The Scottish Enlightenment: Race, Gender, and the Limits of Progress

Overview

The Scottish Enlightenment shaped a new conception of history as a gradual and universal progress from savagery to civil society. Whereas women emancipated themselves from the yoke of male-masters, men in turban acquired polite manners and became civilized. Such a conception, however, presents problematic questions: why were the Americans still savage? Why was it that the Europeans only had completed all the stages of the historic process? Could modern societies escape the destiny of earlier empires and avoid ...

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The Scottish Enlightenment: Race, Gender, and the Limits of Progress

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Overview

The Scottish Enlightenment shaped a new conception of history as a gradual and universal progress from savagery to civil society. Whereas women emancipated themselves from the yoke of male-masters, men in turban acquired polite manners and became civilized. Such a conception, however, presents problematic questions: why were the Americans still savage? Why was it that the Europeans only had completed all the stages of the historic process? Could modern societies escape the destiny of earlier empires and avoid decadence? Was there a limit beyond which women's influence might result in dehumanization? The Scottish Enlightenment's legacy for modernity emerges here as a two-faced Janus, an unresolved tension between universalism and hierarchy, progress and the limits of progress.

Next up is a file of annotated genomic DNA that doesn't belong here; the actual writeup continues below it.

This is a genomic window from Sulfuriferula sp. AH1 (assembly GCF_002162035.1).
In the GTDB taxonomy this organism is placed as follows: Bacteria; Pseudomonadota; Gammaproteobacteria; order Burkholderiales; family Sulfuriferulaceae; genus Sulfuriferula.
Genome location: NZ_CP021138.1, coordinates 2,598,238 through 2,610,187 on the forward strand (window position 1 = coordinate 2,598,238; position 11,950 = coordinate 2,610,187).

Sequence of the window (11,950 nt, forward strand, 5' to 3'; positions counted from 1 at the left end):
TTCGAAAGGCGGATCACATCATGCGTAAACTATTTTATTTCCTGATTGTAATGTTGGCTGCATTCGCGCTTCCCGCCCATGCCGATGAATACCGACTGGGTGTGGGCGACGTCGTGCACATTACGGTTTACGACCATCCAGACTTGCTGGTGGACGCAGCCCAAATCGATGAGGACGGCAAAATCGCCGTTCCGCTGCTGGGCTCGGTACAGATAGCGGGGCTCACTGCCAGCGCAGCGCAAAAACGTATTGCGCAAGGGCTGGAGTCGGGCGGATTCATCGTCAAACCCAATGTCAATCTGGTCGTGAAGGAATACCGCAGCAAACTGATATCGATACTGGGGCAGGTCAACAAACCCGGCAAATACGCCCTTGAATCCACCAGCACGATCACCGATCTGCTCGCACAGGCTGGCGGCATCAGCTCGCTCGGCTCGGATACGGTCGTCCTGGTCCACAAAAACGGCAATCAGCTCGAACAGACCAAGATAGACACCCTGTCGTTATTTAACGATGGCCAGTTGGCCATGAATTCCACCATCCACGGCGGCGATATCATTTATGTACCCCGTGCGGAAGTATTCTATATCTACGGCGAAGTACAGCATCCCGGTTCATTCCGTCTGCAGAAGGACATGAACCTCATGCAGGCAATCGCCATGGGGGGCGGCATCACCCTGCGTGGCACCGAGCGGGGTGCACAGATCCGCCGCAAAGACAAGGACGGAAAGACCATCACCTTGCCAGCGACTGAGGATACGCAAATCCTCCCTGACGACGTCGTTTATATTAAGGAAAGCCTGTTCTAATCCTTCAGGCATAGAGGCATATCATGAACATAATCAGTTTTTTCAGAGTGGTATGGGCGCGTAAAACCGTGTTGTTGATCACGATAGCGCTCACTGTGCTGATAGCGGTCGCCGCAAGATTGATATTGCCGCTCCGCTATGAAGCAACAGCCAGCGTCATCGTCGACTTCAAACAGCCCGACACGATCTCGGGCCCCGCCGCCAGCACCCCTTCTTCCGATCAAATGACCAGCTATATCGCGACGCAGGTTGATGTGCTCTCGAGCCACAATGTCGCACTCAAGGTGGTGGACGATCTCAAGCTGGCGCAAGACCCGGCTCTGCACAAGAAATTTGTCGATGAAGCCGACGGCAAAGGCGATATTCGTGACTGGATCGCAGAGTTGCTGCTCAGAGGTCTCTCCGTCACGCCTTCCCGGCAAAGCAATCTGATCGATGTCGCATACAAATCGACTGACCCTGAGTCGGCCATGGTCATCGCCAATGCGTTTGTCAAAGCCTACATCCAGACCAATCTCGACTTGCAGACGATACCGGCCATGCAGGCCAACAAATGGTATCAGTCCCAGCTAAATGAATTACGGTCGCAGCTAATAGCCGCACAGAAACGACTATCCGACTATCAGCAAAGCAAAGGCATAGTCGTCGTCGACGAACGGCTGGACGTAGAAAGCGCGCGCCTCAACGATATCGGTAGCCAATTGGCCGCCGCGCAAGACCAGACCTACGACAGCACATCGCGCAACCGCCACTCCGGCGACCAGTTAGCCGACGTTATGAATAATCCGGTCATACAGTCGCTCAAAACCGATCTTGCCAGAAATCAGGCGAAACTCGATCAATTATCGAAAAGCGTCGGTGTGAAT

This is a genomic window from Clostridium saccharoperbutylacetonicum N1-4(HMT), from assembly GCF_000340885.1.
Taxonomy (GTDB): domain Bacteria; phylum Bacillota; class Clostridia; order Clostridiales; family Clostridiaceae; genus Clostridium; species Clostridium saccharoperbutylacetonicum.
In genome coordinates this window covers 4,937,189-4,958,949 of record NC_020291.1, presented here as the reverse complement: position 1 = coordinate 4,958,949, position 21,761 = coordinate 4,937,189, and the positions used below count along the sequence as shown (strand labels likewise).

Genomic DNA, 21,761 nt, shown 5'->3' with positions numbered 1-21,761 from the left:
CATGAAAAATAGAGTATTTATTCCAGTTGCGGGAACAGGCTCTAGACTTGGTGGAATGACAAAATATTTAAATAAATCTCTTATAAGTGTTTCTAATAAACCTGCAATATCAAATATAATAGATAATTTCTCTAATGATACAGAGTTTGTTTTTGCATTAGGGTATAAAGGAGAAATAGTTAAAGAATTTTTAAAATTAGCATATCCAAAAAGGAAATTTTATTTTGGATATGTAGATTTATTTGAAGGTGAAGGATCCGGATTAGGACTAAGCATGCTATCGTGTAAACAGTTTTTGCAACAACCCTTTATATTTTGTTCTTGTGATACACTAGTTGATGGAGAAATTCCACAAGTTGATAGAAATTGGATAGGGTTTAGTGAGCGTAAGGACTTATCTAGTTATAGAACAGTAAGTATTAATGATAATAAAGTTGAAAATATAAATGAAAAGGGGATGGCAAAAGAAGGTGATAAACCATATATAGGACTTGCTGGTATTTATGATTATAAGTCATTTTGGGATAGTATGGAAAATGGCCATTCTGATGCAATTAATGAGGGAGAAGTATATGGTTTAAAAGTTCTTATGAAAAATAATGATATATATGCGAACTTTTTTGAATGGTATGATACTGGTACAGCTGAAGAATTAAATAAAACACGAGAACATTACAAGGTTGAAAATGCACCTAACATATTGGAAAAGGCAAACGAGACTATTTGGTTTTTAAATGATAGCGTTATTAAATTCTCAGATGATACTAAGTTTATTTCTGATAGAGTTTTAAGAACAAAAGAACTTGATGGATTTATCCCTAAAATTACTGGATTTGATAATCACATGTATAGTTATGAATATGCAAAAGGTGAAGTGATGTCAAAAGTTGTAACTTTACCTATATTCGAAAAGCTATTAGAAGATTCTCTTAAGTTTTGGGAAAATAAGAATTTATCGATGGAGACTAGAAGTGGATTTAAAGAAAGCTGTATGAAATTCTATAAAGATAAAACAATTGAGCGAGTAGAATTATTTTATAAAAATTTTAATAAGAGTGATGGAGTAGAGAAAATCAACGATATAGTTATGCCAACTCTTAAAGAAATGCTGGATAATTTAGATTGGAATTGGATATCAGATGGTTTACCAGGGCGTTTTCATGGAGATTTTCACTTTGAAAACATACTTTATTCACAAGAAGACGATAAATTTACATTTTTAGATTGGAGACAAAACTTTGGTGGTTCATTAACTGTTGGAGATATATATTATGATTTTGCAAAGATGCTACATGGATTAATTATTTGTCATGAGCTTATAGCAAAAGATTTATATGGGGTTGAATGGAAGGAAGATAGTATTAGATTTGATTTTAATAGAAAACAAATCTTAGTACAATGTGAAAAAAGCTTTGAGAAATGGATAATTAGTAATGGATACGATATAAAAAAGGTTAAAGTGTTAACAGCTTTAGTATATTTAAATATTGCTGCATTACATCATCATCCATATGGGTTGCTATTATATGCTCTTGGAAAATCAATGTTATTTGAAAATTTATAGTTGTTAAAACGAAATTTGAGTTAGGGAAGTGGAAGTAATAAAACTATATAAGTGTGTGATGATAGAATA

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Meet the Author

Silvia Sebastiani is Maître de Conférences (Associate Professor) at the école des Hautes études en Sciences Socials in Paris, France, where she teaches seminars on the experiences and ideologies of race in the early modern period and on Enlightenment historiography, and coordinate the group of research mondes britannique.

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Table of Contents

Introduction: The Scottish Enlightenment as Historiographic Problem
1. Hume versus Montesquieu: Race Against Climate
2. The Natural History of Humankind and the Natural History of Man
3. Ignoble Savages: a Blank in the History of the Species
4. Universal Prerogatives of Humankind
5. Measures of Civilization: Women, Races, and Progress
Conclusion

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